How did Eddie Kidd get paralysed? Accident and 1996 crash explained as Top Gear pays tribute to stunt rider

Today’s stuntmen and women cite Eddie Kidd as the ‘benchmark’ for modern day stunt riding

<p>Eddie Kidd doing a wheelie on a motorcycle in February 1977 (Photo: Evening Standard/Hulton Archive/Getty Images)</p>

Eddie Kidd doing a wheelie on a motorcycle in February 1977 (Photo: Evening Standard/Hulton Archive/Getty Images)

Paddy McGuinness and his fellow Top Gear hosts Freddie Flintoff and Chris Harris paid tribute to daredevil biker Eddie Kidd with an explosive stunt show in the first episode of the new series, which aired on Sunday 14 November.

Kidd, 62, was one of the greatest bikers of his generation, performing death-defying feats and working on multiple James Bond films, but was left paralysed following an accident in 1996.

Top Gear paid tribute to this British legend in the only way it knows how: with McGuinness wearing leathers and leaping through a ring of fire, while other talented bikers leapt over trophy trucks in one of the most spectacular stunt spectacles seen on the show.

But who is Eddie Kidd, and what happened to him in his accident?

Here is everything you need to know about him.

Who is Eddie Kidd?

Born in Islington in 1959, Kidd began his stunt career at the age of fourteen.

By the age of 20, he was doubling for stars such as Harrison Ford in the film Hanover Street, in which he performed one of his most audacious stunts - jumping 37m over a Somerset railway cutting at 90 miles per hour.

He went on to work as a double in many films, notably for Roger Moore and Michael Caine in 1990’s Bullseye!, and on James Bond films like The Living Daylights and the Pierce Brosnan-starring GoldenEye.

In 1993, Kidd performed another headlining grabbing feat, jumping over the Great Wall of China on a motorcycle. That same year he was challenged to a world title motorcycle "jump off" competition by Robbie Knievel, the son of the late Evel Knievel.

The televised pay-per-view event saw each rider make three motorbike jumps, with the cumulative distance covered by each used to determine the winner.

Kidd won by six feet.

What happened to Kidd?

Eddie Kidd OBE was one of the greatest bikers of them all – an impossibly talented and handsome stunt rider who performed death-defying feats.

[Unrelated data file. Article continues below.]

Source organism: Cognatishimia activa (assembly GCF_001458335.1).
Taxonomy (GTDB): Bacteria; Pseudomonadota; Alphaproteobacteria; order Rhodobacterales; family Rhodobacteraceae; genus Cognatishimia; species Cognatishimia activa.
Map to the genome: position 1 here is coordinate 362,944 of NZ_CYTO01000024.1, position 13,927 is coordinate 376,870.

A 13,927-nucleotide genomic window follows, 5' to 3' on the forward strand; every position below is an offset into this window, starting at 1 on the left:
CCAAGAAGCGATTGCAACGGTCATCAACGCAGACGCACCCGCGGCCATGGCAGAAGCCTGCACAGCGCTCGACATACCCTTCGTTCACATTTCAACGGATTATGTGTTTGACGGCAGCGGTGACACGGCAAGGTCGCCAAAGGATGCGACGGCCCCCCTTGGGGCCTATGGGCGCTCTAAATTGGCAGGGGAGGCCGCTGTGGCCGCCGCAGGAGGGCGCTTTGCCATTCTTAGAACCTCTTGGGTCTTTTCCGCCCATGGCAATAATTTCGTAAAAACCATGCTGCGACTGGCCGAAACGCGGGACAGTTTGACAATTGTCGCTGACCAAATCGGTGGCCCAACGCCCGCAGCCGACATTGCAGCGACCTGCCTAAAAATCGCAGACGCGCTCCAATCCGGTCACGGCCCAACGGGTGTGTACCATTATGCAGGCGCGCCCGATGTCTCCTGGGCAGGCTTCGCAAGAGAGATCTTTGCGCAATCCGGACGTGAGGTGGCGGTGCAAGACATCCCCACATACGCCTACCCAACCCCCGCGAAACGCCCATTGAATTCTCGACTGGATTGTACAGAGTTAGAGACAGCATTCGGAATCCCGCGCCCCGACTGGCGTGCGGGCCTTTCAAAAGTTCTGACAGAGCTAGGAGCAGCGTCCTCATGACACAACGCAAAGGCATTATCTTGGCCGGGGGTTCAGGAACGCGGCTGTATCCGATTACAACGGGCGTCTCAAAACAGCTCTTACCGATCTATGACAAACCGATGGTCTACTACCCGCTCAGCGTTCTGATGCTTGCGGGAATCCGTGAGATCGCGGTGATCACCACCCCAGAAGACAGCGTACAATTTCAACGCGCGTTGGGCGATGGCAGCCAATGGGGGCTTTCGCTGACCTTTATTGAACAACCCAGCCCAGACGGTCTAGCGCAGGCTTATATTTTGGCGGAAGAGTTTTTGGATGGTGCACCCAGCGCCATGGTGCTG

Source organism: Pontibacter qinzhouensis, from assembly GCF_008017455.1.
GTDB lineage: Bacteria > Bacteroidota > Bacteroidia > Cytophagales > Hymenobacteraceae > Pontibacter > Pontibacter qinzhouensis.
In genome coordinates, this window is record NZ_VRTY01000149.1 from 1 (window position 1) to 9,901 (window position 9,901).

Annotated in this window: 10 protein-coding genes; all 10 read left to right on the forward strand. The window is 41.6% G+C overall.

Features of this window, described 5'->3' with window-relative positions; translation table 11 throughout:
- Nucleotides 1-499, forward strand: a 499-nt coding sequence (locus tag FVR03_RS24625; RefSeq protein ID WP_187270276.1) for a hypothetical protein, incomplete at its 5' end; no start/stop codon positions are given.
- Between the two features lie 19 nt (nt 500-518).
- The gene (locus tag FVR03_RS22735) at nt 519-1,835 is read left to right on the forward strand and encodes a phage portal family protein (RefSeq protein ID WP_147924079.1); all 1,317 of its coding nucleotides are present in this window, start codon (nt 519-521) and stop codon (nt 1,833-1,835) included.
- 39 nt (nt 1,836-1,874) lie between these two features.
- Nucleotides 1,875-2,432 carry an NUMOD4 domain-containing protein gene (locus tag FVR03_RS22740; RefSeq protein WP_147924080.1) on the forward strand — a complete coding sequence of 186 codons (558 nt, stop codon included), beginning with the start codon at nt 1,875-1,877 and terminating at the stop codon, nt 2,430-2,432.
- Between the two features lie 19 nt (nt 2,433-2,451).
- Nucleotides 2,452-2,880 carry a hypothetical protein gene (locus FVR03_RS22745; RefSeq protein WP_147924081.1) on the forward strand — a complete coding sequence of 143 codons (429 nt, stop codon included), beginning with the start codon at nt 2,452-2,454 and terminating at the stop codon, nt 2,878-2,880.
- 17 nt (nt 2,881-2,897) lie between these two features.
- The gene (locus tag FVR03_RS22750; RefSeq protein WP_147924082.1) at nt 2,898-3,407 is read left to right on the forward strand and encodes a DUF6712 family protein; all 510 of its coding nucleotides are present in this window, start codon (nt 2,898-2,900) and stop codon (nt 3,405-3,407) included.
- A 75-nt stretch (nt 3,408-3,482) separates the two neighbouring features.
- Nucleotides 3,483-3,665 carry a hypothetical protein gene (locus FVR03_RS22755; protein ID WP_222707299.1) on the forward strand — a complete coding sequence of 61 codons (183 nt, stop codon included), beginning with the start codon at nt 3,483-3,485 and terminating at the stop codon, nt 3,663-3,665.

However, a crash in 1996 ended Eddie’s riding career, leaving him with life-changing injuries.

Kidd was performing at the Bulldog Bash at Long Marston Airfield near Stratford-upon-Avon, and was attempting a motorcycle jump of 15m across a drag strip.

In comparison to some of his previous stunts, the jump Kidd was attempting was relatively minor, and he completed the stunt and landed the bike upright on two wheels.

However, his chin struck the bike’s petrol tank upon landing and he was knocked unconscious, unable to prevent himself and the bike continuing over a 20ft drop at the end of the relatively short landing area.

Kidd sustained serious head and pelvic injuries in the crash, and his parents were told that he could be in a coma for up to 10 years.

He thankfully regained consciousness three months after the accident, but was left paralysed and with brain damage.

How is he today?

Kidd crosses the finish line of the 2011 London Marathon two months after starting (Photo: Dan Kitwood/Getty Images)

Kidd has managed to complete some impressive feats since his accident.

In April 2011, Kidd started the 2011 London Marathon, ditching his wheelchair at the start and walking the rest of the way, stating it would take "four weeks to complete" and that it was his "greatest stunt yet".

He completed the race two months later in June.

Ahead of the Top Gear tribute’s broadcast, McGuinness said: “When you’re talking to him, you totally still see that glint in his eye.

“I just didn’t want to kind of… piss him off or say anything wrong to him. In the film he trolls me quite a lot. He’s really sharp – and I didn’t care what he said to me or if he took the mickey out of me.”

With co-presenter Freddie Flintoff describing how today’s stuntmen and women cite Kidd as the “benchmark” for modern day stunt riding, the scale of the performer’s achievements suddenly hit home for the cricketer.

“The first person to do all that is the one who’s the bravest,” he says, “he’s doing something you’re not sure can possibly be done and he’s the one out there and he’s paved the way for everyone else afterwards.”

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